As I am getting near to the end of Adler's Grammar - and my speed at marking up the text is increasing, I am looking forward to my next project, connected with providing online resources for someone wishing to become fluent in Latin. And so, with an eye on the next step in developing my Latinity, I have started to make preparations for phase II:
Latinum’s Comenius Project
Project Outline August 2008
John Amos Comenius ( March 28, 1592 – November 15, 1670) was a European Educator, who wrote an important series of school textbooks. These were textbooks covering the complete curriculum, as Comenius conceived of it. His view was that an education should be both universal and encyclopaedic. The textbooks were written in Latin, and come in a gradated series. The aim of these textbooks was to get the students to become fluent in Latin, as school was taught in Latin - but the textbooks were not LATIN textbooks, but general schoolbooks, covering the subjects we now recognise as history, politics, the sciences, &c.
As such, these books are of enormous utility to the student of Latin, as they cover areas of knowledge with which we are somewhat familiar, and they provide a wealth of vocabulary, and knowledge about real things in the world – while at the same time giving us an insight into the mindset of the Renaissance, in a manner that no amount of academic study can give us – for by studying the course outlined by these textbooks, we become one of Comenius’ students, and are transported back in time. At the same time, we build up and strengthen our Latin.
Comenius' textbooks were very famous, and some editions remained in active classroom use until the early 1800's. Most editions are bilingual (Latin plus some other European language, including Hebrew and Classical Greek), some are trilingual or more, with the text running in parallel columns.
The Magna Didactica
The first text Latinum will present will be Comenius’ Orbis Sensualim Pictus.
We will use the first American edition, in English and Latin, as this is available on Google Books.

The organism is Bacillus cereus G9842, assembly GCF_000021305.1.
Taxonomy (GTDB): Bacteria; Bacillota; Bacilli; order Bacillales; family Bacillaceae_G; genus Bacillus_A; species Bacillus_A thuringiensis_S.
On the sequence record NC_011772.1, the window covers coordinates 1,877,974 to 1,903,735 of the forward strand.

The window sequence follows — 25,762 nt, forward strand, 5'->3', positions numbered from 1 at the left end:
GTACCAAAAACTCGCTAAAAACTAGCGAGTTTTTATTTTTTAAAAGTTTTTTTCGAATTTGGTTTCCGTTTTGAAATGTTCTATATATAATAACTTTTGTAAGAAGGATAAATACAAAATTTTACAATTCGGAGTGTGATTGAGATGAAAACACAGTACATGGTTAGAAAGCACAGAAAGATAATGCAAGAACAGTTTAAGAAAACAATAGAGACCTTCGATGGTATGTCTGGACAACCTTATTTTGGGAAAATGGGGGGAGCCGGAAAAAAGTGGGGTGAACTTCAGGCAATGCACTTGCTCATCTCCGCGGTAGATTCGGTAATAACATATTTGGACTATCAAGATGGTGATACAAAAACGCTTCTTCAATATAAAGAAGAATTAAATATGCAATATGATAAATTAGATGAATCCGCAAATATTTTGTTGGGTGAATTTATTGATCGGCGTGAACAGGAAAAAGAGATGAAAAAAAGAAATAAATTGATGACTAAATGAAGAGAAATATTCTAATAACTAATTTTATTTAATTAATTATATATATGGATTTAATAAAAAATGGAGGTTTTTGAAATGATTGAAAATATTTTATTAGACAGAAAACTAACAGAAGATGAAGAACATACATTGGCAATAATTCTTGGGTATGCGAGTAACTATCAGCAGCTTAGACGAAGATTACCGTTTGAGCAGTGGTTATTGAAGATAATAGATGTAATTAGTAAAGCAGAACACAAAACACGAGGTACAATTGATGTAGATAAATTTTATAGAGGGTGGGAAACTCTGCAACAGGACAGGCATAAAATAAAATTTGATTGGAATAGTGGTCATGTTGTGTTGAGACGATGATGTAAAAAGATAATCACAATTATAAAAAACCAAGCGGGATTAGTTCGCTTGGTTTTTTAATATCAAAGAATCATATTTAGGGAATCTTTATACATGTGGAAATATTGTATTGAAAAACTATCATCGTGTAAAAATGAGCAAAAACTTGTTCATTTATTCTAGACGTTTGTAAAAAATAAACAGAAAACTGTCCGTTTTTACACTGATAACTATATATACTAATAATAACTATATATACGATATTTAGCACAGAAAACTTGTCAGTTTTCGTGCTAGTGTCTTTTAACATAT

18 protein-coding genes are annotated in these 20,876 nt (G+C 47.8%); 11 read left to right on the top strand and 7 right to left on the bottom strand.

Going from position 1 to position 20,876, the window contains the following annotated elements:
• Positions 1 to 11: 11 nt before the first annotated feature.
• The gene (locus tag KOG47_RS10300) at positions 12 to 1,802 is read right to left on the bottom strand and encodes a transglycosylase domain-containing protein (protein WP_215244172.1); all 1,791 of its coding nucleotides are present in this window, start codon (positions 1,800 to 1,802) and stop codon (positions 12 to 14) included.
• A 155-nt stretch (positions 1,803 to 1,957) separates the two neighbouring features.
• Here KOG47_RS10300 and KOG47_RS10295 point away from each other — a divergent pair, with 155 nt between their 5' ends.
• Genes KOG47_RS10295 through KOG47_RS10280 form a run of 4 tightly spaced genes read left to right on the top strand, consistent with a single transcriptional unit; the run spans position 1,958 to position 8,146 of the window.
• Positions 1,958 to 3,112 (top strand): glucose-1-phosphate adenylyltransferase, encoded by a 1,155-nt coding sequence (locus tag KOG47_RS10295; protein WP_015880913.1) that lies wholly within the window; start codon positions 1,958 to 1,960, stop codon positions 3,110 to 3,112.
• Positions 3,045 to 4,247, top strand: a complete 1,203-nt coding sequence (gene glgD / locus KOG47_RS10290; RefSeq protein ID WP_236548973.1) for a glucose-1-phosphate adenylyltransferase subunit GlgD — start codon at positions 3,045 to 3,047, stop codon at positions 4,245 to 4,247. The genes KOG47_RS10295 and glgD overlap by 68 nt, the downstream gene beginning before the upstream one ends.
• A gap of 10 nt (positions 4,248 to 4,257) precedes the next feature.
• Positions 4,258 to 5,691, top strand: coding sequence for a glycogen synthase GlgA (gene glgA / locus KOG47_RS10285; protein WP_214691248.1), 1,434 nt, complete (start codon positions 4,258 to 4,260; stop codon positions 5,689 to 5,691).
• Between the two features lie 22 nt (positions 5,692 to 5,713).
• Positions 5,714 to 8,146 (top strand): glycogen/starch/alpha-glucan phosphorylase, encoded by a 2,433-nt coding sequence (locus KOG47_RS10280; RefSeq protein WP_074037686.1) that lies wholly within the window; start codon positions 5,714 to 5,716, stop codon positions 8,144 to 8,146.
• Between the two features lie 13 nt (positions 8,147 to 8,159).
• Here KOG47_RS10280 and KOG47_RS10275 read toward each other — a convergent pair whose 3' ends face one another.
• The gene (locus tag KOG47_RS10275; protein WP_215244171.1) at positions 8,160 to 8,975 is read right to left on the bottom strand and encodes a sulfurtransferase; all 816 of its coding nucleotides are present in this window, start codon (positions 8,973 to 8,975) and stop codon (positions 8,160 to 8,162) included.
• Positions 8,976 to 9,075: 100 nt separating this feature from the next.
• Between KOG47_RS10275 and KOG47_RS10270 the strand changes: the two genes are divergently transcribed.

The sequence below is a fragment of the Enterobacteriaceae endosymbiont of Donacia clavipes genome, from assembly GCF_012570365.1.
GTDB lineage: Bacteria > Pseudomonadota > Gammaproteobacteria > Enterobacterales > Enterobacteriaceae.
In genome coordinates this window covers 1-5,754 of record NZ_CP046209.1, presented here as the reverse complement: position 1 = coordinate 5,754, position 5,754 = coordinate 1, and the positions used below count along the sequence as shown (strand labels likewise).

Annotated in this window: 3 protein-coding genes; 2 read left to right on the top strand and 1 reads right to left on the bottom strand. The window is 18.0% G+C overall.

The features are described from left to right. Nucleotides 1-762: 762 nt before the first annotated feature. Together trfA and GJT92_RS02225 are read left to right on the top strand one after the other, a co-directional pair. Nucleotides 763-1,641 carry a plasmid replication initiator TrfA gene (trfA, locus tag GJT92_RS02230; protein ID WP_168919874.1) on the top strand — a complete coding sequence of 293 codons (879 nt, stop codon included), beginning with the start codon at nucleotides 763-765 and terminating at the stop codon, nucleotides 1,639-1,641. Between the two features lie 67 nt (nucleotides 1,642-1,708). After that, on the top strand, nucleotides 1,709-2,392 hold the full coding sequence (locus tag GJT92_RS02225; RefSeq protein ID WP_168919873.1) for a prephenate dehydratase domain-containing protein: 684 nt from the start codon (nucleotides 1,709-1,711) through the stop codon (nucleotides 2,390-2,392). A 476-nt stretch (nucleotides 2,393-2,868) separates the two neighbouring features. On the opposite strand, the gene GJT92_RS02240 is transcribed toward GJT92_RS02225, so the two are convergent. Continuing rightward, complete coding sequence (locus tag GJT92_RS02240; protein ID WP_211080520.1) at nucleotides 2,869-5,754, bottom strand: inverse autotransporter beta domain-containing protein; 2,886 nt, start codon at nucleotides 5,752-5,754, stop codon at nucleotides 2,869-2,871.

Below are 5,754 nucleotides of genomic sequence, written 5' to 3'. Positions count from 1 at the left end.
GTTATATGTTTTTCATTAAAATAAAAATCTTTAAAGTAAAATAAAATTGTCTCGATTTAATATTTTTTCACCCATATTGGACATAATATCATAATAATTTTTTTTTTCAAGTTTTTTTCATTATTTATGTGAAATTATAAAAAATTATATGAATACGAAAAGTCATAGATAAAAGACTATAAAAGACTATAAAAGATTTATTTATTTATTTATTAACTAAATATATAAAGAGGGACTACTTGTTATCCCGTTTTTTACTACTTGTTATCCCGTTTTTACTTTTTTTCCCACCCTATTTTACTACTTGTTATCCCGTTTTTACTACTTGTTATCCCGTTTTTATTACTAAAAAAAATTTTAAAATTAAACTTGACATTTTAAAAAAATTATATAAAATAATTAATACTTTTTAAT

This book is Comenius' foundation textbook, and it covers in a very basic format, all the main areas of knowledge as they were understood in the seventeenth century – biology, physics, geometry, trades, philosophy, music, recreation, law, politics, etc. This book was written for six to seven year olds, but it serves quite well for adults as well, although each topic is of course only treated in the barest of outlines.
Each lesson is an ‘object lesson’, and all the words given are illustrated in drawings that accompany the lesson, aiding in memory and understanding. The lessons are interesting historically, as they describe the processes of long extinct trades, adding to your store of Latin words related to everyday life.
In order to progress to Comenius’ higher level textbooks, it is necessary to master the vocabulary in the Orbis Pictus – and going through the book seven or eight times will be necessary – possibly more. The Orbis will give you a vocabulary of a few thousand words. Once I have marked the text up for quantity, I will record it.
Several editions of the Orbis Pictus, with parallel translation in a variety of languages (German, Czech etc) can be viewed here as well:
The next text in Comenius’ series is the Vestibulum to the Janua Linguarum. This is a very rare text, and no online version of it is available that I am able to access. I have not been able to locate an antique copy either - and even were I to do so, the probable outlay of over £1500 prohibits. If some kind soul finds a copy and buys it for me as a present, I would be most pleased!
In the absence of this text, I will use 1796 text of Johann Georg Lederer: Der Kleine Lateiner. This text follows the outline of the Orbis Pictus very closely, while introducing some material some material from the Janua, and thus serves admirably as the ‘next step up’. This text is in German and Latin.
The Janua Linguarum Reserata Aurea uses the same chapter outlines as the Orbis Sensualim Pictus, but the material is fleshed out in much more detail. The edition I currently have located is in Latin, Classical Greek, and French. I have also purchased a copy of the critical edition, which is a synoptic edition drawn from five editions of this work. Copies of the Janua Linguarum can be viewed as scans at the Comenius Library in Japan. The texts of the Janua are available in a variety of languages - Latin + French + Italian + German + Greek + various Eastern European languages.
This section will be the delightful book called Schola Ludus, where the material of the Janua Linguarum Reserata is presented in short dialogues and ‘plays’ – although these are not dramatic plays, but rather expositions, using conversation. They are, to my mind, reminiscent of a modern radio talk-show or documentary programme. These 'theatrical presentations' develop the educational themes in the Janua in more depth. This text is available online as individual photographs of the pages, and can be found at the Japanese archive of Comenius texts as well.
If I ever complete the project to this point, I will record what survives of Comenius' Atrium.
Comenius also produced a students' Latino-Latinum dictionary as part of his grand project. If this were ever reprinted, it would be a great service as no such dictionary exists in print at present.